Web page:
Political favoritism affects the allocation of government resources, but is it consequential for growth? Using a close election regression discontinuity design and data from India, we measure the local economic impact of being represented by a politician in the ruling party. Favoritism leads to higher private sector employment, higher share prices of firms, and increased output as measured by night lights; the three effects are similar and economically substantive. Finally, we present evidence that politicians influence firms primarily through control over the implementation of regulation.
Asher, Sam, and Paul Novosad.
"Politics and Local Economic Growth: Evidence from India."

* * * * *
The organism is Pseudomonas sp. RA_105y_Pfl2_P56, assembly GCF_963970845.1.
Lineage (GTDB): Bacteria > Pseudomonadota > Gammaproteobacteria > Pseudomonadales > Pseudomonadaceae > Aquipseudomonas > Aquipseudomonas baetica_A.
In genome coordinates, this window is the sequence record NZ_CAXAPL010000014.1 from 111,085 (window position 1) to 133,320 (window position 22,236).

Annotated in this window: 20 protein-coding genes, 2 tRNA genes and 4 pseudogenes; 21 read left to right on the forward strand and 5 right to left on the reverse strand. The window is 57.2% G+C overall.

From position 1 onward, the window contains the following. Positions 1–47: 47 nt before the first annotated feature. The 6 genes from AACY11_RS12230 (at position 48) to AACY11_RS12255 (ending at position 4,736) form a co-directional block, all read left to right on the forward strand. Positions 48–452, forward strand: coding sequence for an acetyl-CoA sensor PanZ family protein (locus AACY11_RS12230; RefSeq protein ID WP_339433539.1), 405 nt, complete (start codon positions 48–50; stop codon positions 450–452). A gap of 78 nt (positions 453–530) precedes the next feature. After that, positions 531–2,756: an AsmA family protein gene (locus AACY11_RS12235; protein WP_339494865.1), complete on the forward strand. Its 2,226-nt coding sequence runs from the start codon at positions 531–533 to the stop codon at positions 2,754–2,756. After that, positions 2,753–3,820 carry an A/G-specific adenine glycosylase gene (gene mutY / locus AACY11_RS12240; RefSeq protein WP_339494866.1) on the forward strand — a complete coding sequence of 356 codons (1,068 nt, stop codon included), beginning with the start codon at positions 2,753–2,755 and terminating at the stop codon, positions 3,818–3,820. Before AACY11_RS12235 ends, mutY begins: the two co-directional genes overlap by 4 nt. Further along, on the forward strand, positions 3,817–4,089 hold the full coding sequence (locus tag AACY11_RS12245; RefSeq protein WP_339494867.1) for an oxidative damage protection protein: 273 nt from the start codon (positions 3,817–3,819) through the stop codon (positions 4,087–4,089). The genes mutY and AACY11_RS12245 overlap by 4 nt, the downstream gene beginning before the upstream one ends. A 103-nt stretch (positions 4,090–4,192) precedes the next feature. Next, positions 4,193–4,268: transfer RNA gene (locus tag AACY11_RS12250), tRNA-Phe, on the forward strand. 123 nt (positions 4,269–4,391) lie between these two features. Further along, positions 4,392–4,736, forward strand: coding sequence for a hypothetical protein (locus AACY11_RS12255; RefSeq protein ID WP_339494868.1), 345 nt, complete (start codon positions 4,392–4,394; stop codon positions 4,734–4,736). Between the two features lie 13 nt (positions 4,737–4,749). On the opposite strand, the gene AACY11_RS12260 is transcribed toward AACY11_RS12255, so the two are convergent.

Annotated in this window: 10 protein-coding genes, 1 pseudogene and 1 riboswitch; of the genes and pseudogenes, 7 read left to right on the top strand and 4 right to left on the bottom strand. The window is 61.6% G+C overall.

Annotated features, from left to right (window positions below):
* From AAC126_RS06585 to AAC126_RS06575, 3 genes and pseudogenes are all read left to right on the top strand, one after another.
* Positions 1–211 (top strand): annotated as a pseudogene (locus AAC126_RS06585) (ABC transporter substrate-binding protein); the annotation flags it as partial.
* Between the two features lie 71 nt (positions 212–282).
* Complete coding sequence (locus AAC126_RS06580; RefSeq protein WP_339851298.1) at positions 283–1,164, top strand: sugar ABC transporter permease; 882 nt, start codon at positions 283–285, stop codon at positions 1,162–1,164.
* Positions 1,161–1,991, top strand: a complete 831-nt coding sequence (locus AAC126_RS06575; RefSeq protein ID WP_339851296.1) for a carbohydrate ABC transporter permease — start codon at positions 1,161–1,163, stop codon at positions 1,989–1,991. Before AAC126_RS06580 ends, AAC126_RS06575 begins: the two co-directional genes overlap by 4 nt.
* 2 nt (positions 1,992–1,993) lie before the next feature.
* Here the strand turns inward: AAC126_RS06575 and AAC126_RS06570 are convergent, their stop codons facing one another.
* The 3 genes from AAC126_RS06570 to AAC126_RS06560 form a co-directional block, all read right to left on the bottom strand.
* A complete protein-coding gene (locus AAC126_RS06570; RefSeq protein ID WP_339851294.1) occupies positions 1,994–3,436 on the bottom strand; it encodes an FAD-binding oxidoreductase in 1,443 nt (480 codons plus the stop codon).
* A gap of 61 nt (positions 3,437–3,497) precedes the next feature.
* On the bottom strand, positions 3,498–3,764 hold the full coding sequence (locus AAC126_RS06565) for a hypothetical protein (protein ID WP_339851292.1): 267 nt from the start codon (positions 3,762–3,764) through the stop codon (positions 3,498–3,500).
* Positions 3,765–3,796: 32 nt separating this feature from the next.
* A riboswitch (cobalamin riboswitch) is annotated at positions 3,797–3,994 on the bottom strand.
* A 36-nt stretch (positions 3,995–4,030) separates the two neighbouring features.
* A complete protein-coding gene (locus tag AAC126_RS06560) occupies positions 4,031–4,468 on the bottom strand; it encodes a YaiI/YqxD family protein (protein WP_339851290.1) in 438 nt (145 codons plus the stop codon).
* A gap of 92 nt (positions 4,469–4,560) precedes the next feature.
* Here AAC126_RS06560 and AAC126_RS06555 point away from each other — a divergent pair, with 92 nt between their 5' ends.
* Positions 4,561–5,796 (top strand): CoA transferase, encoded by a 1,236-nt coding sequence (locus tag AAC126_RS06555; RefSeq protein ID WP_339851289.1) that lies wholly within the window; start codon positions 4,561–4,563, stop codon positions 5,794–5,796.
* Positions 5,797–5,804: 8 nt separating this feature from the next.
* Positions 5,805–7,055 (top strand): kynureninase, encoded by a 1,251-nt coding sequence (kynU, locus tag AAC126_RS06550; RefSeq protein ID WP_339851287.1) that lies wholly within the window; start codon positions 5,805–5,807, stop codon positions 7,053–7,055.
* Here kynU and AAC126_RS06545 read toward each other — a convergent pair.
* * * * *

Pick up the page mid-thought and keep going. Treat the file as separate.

American Economic Journal: Applied Economics,
Political Processes: Rent-Seeking, Lobbying, Elections, Legislatures, and Voting Behavior
Economics of Regulation
Formal and Informal Sectors; Shadow Economy; Institutional Arrangements
Economic Development: Urban, Rural, Regional, and Transportation Analysis; Housing; Infrastructure
Institutions and Growth
Regional Economic Activity: Growth, Development, Environmental Issues, and Changes